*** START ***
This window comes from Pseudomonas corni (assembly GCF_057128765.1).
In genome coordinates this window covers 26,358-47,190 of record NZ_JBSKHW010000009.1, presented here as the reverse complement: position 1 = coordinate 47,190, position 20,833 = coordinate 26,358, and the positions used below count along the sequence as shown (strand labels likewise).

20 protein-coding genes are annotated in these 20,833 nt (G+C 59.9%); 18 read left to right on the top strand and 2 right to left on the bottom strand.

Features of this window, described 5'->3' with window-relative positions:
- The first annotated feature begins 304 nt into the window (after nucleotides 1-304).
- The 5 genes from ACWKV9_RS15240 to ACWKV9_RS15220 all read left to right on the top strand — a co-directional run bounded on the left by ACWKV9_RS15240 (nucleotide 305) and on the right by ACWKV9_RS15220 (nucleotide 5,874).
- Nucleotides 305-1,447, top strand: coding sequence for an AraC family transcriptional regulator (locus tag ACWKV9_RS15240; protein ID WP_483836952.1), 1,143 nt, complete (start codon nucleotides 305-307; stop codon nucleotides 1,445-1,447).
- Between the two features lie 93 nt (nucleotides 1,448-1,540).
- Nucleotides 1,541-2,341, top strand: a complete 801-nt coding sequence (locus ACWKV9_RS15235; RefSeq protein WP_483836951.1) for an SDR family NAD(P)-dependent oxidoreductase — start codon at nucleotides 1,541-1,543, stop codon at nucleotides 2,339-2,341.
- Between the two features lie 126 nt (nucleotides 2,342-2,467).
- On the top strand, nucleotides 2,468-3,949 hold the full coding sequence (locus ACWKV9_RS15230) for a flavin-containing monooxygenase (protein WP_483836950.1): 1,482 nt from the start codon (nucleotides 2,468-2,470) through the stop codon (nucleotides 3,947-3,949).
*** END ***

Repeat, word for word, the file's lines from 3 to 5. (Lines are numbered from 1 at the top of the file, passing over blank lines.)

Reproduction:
20 protein-coding genes are annotated in these 20,833 nt (G+C 59.9%); 18 read left to right on the top strand and 2 right to left on the bottom strand.

Features of this window, described 5'->3' with window-relative positions:
- The first annotated feature begins 304 nt into the window (after nucleotides 1-304).